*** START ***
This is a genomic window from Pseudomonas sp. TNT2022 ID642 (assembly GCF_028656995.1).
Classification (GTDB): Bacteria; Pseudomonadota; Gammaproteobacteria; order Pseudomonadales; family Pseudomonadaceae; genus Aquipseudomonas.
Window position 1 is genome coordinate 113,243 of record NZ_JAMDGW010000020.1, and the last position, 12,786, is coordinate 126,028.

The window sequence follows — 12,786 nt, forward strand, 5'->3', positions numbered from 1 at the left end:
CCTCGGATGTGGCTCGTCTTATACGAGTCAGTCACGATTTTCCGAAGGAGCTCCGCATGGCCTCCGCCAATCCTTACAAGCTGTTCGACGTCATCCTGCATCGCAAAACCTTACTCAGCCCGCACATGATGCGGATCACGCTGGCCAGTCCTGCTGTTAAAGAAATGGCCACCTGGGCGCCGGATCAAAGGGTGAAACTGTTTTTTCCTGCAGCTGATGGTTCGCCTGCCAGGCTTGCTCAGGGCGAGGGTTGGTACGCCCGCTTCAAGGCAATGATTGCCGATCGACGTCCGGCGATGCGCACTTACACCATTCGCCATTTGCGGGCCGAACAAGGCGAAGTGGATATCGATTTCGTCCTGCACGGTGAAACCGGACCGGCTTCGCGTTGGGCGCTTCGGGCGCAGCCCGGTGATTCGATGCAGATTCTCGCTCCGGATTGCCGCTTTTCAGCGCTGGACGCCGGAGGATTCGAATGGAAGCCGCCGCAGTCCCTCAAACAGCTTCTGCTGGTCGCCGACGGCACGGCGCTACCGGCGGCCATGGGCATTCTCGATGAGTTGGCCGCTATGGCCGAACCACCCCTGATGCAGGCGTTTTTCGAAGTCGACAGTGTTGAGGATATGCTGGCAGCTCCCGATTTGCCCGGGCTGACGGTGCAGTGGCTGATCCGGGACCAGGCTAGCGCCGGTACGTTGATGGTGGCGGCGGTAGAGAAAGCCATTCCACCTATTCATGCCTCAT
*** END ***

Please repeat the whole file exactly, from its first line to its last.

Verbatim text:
This is a genomic window from Pseudomonas sp. TNT2022 ID642 (assembly GCF_028656995.1).
Classification (GTDB): Bacteria; Pseudomonadota; Gammaproteobacteria; order Pseudomonadales; family Pseudomonadaceae; genus Aquipseudomonas.
Window position 1 is genome coordinate 113,243 of record NZ_JAMDGW010000020.1, and the last position, 12,786, is coordinate 126,028.

The window sequence follows — 12,786 nt, forward strand, 5'->3', positions numbered from 1 at the left end:
CCTCGGATGTGGCTCGTCTTATACGAGTCAGTCACGATTTTCCGAAGGAGCTCCGCATGGCCTCCGCCAATCCTTACAAGCTGTTCGACGTCATCCTGCATCGCAAAACCTTACTCAGCCCGCACATGATGCGGATCACGCTGGCCAGTCCTGCTGTTAAAGAAATGGCCACCTGGGCGCCGGATCAAAGGGTGAAACTGTTTTTTCCTGCAGCTGATGGTTCGCCTGCCAGGCTTGCTCAGGGCGAGGGTTGGTACGCCCGCTTCAAGGCAATGATTGCCGATCGACGTCCGGCGATGCGCACTTACACCATTCGCCATTTGCGGGCCGAACAAGGCGAAGTGGATATCGATTTCGTCCTGCACGGTGAAACCGGACCGGCTTCGCGTTGGGCGCTTCGGGCGCAGCCCGGTGATTCGATGCAGATTCTCGCTCCGGATTGCCGCTTTTCAGCGCTGGACGCCGGAGGATTCGAATGGAAGCCGCCGCAGTCCCTCAAACAGCTTCTGCTGGTCGCCGACGGCACGGCGCTACCGGCGGCCATGGGCATTCTCGATGAGTTGGCCGCTATGGCCGAACCACCCCTGATGCAGGCGTTTTTCGAAGTCGACAGTGTTGAGGATATGCTGGCAGCTCCCGATTTGCCCGGGCTGACGGTGCAGTGGCTGATCCGGGACCAGGCTAGCGCCGGTACGTTGATGGTGGCGGCGGTAGAGAAAGCCATTCCACCTATTCATGCCTCAT